Mass Effect Legendary Edition Review: Gaming's Definitive Trilogy Returns To Glory
In 2007, the Commander Shepard trilogy began, and games were never really the same after. In the time since its debut, we've seen countless new games arrive and get remasters, often hastily and just a short while later. This all happened while Mass Effect idled — aside from a bad sequel in 2017 — for well over a decade.
Following the lukewarm receptions for both Mass Effect Andromeda and Anthem, EA finally moved to give fans the BioWare project they had been clamoring for: remasters of the original Mass Effect trilogy.
With Mass Effect Legendary Edition, it's easy for fans new and old to fall in love with this world. The games show their age in spots, but the Shepard saga is still as riveting and important today as it was so many years ago.
Mass Effect Legendary Edition Review: Gaming's Definitive Trilogy Returns To Glory
If you're new to Mass Effect, think of it as Game of Thrones in space. While Mass Effect is a competent third-person shooter that only gets more enjoyable with each entry, this is first and foremost a role-playing game, dense with political intrigue and intersecting storylines that often each feel worthy of their own spinoffs. In that vein, it is truly deserving of the epic designation.
After creating a character of their own, including their appearance, gender, and first name, players take control of Commander Shepard, recent recipient of the Normandy, a state-of-the-art spaceship which Shepard will lead into the vast reaches of the game's FTL-enabled space systems.
Along the way, Shepard will chase down villains both seen and unseen across three games, each surprisingly satisfying even when clocking in at more reasonable playtimes. My first runthrough of all three games combined tallied just over 90 hours, equivalent to just one playthrough of The Witcher 3 or any recent Assassin's Creed.
For players, the allure of carving out one's own Shepard is a huge part of the appeal, as they will weave through complex political situations, making heavy choices that ripple out beyond just each game into subsequent chapters. Playing as a "Paragon" or "Renegade" feels a bit dated in a medium that now values the nuanced grey area of moral decision-making, but Mass Effect still lets you carve out your Shepard in that manner at countless other junctures.
The true promise of Mass Effect, the ability to seed storylines that sprout dozens of hours, or even full games, later, has never really been toppled in games to this day, and within its trilogy, it's best exemplified among your crewmates. Any good party-based RPG will give players companions to care about, but I've never played any with as high a batting average as Mass Effect. There are characters whom I do not care for, but it's never the case that they're poorly written. They're just written as bad people, like Ashley, your first squadmate (and space-racist) in the first game.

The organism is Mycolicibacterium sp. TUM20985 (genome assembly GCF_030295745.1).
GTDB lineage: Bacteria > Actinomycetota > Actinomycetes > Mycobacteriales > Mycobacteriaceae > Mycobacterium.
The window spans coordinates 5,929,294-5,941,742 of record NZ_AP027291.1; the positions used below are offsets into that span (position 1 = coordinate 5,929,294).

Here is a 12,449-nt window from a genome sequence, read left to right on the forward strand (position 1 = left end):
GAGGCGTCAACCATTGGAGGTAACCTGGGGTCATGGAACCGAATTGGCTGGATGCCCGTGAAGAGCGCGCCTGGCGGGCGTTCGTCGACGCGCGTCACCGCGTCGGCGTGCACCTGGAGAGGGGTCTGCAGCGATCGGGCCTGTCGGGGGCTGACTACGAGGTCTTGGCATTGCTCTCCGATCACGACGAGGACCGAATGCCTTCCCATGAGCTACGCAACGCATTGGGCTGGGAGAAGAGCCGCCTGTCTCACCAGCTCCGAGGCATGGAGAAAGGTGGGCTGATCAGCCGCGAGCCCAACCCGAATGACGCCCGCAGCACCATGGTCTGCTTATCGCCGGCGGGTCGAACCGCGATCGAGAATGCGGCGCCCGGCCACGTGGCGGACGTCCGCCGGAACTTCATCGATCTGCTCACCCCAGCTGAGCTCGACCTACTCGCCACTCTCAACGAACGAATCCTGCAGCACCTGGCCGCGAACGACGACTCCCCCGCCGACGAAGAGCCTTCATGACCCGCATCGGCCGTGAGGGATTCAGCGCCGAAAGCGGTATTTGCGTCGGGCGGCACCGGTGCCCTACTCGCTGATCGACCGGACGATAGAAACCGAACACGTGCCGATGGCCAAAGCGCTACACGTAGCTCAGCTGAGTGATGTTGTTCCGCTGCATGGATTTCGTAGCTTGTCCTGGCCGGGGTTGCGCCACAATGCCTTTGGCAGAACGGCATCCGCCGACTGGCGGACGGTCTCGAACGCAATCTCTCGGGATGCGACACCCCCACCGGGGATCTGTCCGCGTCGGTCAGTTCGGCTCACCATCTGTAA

Romancing characters is always a key point for longtime fans, but it's often just as fun to simply befriend them. Loyalty missions inform you of their backstories (spoiler: everyone has daddy issues), and as the series goes on, the games find ways to squeeze in some downtime where you can go on lax missions just to hang out with your crew.
Sometimes, that's at odds with the fact that the world is constantly in grave danger, but it's worth a little ludonarrative dissonance in this case because every character onboard the Normandy is worthy of your time.
The bigger picture grapples with the Fermi Paradox in fun ways, some straightforward, like the apex predator theory advanced by the trilogy's Big Bad, and others set as backdrop, like how humanity stumbled into an already thriving intergalactic community a few centuries from now in the game's story universe. Every codex entry feels worthwhile for the series' nerdiest fans, and if you don't have that kind of time, the dialogue options routinely let players explore the most important beats and then some.
None of the games really stand out as better than the others in terms of story. Rather, it feels like one continuous masterpiece, with a third game that plays out like one long, unforgettable goodbye.
The same can't be said for the gameplay side of things, however. The first game, while still enjoyable, really lacks a lot of the flair for the dramatic at which the later games excel. Side missions in the original Mass Effect mostly involve players riding an infamously broken landrover, the Mako, to drab, warehouse-like enemy encampments, planet after planet. For all the ways this series makes you believe in its size and scope, the first game's side quests sure do feel like one person, an evidently chaotic interior designer, styled the entire universe.